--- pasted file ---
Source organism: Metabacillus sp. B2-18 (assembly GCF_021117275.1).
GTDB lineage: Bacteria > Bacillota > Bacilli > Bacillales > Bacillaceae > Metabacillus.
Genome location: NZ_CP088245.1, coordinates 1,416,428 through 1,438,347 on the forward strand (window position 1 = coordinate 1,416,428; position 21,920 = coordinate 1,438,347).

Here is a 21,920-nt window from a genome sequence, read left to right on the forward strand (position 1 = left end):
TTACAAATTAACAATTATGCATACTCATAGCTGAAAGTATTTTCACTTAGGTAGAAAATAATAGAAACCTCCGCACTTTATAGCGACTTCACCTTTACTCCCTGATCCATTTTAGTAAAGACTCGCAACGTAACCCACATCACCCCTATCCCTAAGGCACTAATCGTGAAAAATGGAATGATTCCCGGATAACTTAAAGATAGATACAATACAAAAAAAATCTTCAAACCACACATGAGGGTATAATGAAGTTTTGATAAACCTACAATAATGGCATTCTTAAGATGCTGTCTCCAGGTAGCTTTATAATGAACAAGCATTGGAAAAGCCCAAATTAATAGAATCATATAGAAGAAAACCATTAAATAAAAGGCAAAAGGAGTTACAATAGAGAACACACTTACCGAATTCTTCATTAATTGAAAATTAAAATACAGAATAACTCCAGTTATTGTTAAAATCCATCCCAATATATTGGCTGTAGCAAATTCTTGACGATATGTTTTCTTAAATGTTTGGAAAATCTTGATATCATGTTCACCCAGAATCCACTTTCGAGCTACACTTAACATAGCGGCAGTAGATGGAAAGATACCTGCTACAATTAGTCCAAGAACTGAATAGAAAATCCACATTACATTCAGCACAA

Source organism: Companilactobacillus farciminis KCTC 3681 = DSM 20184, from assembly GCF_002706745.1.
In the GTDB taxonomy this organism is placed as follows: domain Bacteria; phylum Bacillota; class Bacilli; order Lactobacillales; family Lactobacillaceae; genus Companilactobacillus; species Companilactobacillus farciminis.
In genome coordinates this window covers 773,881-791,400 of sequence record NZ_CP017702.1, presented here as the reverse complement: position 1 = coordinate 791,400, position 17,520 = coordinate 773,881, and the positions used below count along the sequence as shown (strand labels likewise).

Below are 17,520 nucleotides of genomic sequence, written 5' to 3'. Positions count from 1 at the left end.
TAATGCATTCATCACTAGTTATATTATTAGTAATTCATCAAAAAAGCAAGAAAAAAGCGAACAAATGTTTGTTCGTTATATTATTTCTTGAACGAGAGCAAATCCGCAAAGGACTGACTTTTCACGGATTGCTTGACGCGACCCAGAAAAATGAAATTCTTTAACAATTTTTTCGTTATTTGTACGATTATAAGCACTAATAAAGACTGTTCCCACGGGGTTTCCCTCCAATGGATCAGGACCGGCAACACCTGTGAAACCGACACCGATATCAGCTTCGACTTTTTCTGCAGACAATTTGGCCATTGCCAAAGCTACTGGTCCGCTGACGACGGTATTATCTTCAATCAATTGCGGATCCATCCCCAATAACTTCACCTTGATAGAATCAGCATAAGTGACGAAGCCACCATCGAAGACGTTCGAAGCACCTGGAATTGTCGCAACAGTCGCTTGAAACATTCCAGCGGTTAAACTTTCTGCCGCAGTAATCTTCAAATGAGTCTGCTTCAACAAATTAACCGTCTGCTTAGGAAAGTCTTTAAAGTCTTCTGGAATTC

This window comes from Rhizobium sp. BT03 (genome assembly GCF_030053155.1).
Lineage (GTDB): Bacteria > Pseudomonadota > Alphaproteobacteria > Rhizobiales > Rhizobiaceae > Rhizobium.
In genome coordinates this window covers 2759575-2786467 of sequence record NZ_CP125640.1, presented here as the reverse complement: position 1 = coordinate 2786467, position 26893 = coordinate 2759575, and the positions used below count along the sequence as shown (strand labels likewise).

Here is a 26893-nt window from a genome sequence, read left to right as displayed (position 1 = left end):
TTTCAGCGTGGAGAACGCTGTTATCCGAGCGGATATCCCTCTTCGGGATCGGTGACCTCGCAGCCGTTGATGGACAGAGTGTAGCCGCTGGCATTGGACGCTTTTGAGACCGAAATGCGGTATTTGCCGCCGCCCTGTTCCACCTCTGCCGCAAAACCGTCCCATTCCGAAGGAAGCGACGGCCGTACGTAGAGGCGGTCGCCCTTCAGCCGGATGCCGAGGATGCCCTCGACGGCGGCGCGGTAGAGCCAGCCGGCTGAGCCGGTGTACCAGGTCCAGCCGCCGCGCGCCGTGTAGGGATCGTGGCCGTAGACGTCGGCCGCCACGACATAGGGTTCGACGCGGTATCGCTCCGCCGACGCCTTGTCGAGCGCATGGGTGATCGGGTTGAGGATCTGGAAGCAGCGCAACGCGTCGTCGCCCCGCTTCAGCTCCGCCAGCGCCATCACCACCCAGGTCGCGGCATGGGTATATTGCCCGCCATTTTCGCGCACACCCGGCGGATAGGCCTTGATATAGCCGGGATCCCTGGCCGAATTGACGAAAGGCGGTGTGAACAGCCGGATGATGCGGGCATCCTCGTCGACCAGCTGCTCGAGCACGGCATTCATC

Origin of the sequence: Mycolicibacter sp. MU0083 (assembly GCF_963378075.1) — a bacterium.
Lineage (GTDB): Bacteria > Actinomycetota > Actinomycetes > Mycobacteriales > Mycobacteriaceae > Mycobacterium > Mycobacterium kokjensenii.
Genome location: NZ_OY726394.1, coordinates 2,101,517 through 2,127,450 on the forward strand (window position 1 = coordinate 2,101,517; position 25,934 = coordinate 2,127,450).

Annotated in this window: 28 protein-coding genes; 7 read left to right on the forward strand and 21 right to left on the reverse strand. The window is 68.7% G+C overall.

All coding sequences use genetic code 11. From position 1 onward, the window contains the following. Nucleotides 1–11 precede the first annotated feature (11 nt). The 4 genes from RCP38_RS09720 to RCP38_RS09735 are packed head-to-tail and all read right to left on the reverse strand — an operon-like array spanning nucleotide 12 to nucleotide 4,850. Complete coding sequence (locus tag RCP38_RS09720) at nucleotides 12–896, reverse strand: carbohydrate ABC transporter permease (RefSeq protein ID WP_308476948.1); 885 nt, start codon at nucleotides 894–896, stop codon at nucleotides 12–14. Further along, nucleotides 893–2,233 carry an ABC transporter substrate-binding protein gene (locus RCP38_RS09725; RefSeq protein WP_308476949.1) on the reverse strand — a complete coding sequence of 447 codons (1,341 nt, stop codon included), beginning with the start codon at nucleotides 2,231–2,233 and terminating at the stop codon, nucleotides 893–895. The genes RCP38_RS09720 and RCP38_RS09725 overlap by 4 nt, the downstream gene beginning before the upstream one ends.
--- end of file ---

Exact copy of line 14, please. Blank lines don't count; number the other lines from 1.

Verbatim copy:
Here is a 26893-nt window from a genome sequence, read left to right as displayed (position 1 = left end):